Recently I had a realisation. It was one of those realisations so obvious that I felt embarrassed for not realising it was a possibility.
REALISATION: I can grow vegetables from the seeds of the stuff I buy at the grocer’s.
That’s right, I hadn’t connected the dots up and was buying seeds from nurserys and at the same time ruing how expensive it was to buy yellow tomatoes. I’d bought these gorgeous little pear shaped yellow tomatoes that were delicious but had paid something like $5 for a punnet of them. I was loudly complaining about how I wished they were:
1) more widely available
2) cheaper to get hold of.
I was hit smack between the eyes by a sudden and astounding thought. What if I took the seeds out of these tomatoes, dried them out and planted them when tomato season came around? I did that. The following year we grew a crop of our own yellow tomatoes for the price of a bag of potting mix. My friends Luke and Corinne said they had a similar epiphany. They dutifully bought pumpkin seeds, planted them into their garden beds, turned compost through the soil and then discovered that their compost was growing more pumpkins their original vegetable garden. So… they didn’t actually have to buy the seeds in the first place beacuse the seeds were already in the compost. Genius…
In this day and age we’ve often tried to breed the seed producing nature of vegetables/fruit of them (see seedless grapes, watermelon, oranges etc) because we don’t like the “bits”. However, it only then occurred to me that we were also ensuring that people were therefore unable to propagate their favourite produce themselves out of the seeds.
There are so many great things about growing in this way, not the least of which is that you get to TRY BEFORE YOU GROW. Imagine inveting energy and time growing some seedlings to full plants only to discover that you don’t like the taste of the fruit produced. Annoying. This way, though, you know if you like the produce or not because it’s coming directly from the food you’ve already eaten.
So, here’s a really simple how to guide with some pictures of me saving the seeds from a spaghetti squash I bought recently. I mainly bought the spaghetti squash because I had never heard of it before and kind of couldn’t believe it was an actual and real thing. Turns out: they’re delicious. Located somewhere on the taste/texture spectrum between a gem squash, a pumpkin and a zucchini, I tried some cooking invention and discovered they make great fritters. Or to be more specific, in this case: haloumi and spaghetti squash fritters. Yeah, diabolically yummers.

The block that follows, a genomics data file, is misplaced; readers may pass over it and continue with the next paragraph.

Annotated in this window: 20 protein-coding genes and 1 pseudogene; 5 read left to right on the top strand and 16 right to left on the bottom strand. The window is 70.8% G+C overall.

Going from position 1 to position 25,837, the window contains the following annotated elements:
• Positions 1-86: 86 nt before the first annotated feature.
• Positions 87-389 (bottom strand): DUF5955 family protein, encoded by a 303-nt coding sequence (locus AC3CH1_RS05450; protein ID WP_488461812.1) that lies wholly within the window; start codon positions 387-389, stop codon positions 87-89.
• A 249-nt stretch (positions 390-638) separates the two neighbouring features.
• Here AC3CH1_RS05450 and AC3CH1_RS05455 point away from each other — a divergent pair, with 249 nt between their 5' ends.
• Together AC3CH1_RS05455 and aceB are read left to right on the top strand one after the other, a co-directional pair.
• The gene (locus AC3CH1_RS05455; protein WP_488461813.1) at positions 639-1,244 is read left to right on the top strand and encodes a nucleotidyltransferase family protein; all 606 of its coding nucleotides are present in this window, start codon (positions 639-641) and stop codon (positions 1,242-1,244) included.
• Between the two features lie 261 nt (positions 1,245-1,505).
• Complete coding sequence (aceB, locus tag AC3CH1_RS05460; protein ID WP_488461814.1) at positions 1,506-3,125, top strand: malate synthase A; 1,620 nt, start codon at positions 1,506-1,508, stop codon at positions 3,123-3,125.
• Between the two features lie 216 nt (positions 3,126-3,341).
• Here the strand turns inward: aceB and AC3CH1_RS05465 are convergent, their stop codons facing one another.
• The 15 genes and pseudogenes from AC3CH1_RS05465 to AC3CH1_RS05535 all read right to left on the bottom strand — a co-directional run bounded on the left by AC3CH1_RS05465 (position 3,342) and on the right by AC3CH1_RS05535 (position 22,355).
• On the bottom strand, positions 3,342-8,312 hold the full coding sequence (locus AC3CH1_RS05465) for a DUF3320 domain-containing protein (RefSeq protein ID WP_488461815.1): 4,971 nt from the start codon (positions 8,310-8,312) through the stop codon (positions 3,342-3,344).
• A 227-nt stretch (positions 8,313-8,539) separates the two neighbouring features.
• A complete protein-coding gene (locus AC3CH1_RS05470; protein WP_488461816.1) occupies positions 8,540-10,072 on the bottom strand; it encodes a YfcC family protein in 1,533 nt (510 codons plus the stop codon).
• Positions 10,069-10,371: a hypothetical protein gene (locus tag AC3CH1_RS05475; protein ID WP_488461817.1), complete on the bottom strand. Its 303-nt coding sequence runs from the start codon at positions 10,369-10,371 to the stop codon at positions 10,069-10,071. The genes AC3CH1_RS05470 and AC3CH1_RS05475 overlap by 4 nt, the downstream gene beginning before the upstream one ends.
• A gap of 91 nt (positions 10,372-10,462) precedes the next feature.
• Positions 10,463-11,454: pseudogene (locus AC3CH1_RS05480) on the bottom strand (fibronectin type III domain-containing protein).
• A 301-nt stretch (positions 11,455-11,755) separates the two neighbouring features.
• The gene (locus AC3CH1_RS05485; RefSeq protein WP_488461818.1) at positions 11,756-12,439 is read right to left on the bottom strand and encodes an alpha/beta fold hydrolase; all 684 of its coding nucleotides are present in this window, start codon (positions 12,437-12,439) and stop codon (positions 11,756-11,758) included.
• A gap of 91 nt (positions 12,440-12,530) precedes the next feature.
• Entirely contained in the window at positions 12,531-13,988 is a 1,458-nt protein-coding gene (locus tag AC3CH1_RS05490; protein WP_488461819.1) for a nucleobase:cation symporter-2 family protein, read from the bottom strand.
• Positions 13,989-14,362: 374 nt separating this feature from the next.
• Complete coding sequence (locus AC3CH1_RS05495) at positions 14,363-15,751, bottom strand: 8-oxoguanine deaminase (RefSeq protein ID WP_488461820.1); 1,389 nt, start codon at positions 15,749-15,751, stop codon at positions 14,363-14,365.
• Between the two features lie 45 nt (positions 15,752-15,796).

Remove the bits of the fruit/vegetable that you’re going to eat… deal with these as you see fit, I’d suggest eating them OR cooking them, then eating them. You’ll be left with a chopping board of vegetable/fruit scraps that might resemble this:
Disentangle the whole seeds (the ones you’ve accidentally chopped in half won’t work) from the rest of the fruit/vegetable entrails. Try to remove all the liquidy, fleshy bits from the pips. Place them on a plate or on something else flat and dry where you can spread them out so they aren’t touching one another.
Now you should have 3 piles of vege-related remnants: your food, your seeds and the scraps:
Place your seeds somewhere dry and preferably a little sunny to dry out for a few days.
Dispose of your scraps in a way that is sustainable, eg feed the fleshy bits surrounding your pips to the chickens or dig it into your garden as compost.
In two to three days when the seeds are entirely dried, place them into a labelled paper bag for safe keeping until the right season for planting that fruit/veg rolls around. Place in a safe, dry, out of the way place with your other collected seeds.
It’s a good idea when you do this to put a reminder somewhere (on your calender or in your phone) for when those seeds need to be planted during the year, otherwise you might forget that you saved them!